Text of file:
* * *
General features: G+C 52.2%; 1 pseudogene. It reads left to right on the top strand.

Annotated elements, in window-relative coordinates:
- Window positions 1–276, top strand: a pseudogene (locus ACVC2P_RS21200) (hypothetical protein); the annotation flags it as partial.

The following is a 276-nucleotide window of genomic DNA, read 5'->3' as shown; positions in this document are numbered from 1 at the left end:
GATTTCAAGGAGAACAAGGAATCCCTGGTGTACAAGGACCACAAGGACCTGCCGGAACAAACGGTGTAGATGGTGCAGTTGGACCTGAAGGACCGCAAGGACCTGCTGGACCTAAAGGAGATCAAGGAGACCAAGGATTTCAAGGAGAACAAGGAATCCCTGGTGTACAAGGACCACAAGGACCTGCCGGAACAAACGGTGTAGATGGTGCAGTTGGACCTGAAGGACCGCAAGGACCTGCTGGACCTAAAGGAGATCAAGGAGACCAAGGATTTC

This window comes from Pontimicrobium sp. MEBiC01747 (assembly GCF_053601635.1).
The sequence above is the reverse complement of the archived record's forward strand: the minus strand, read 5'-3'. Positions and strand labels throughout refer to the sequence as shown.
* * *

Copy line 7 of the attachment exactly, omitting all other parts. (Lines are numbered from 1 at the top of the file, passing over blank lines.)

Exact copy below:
The sequence above is the reverse complement of the archived record's forward strand: the minus strand, read 5'-3'. Positions and strand labels throughout refer to the sequence as shown.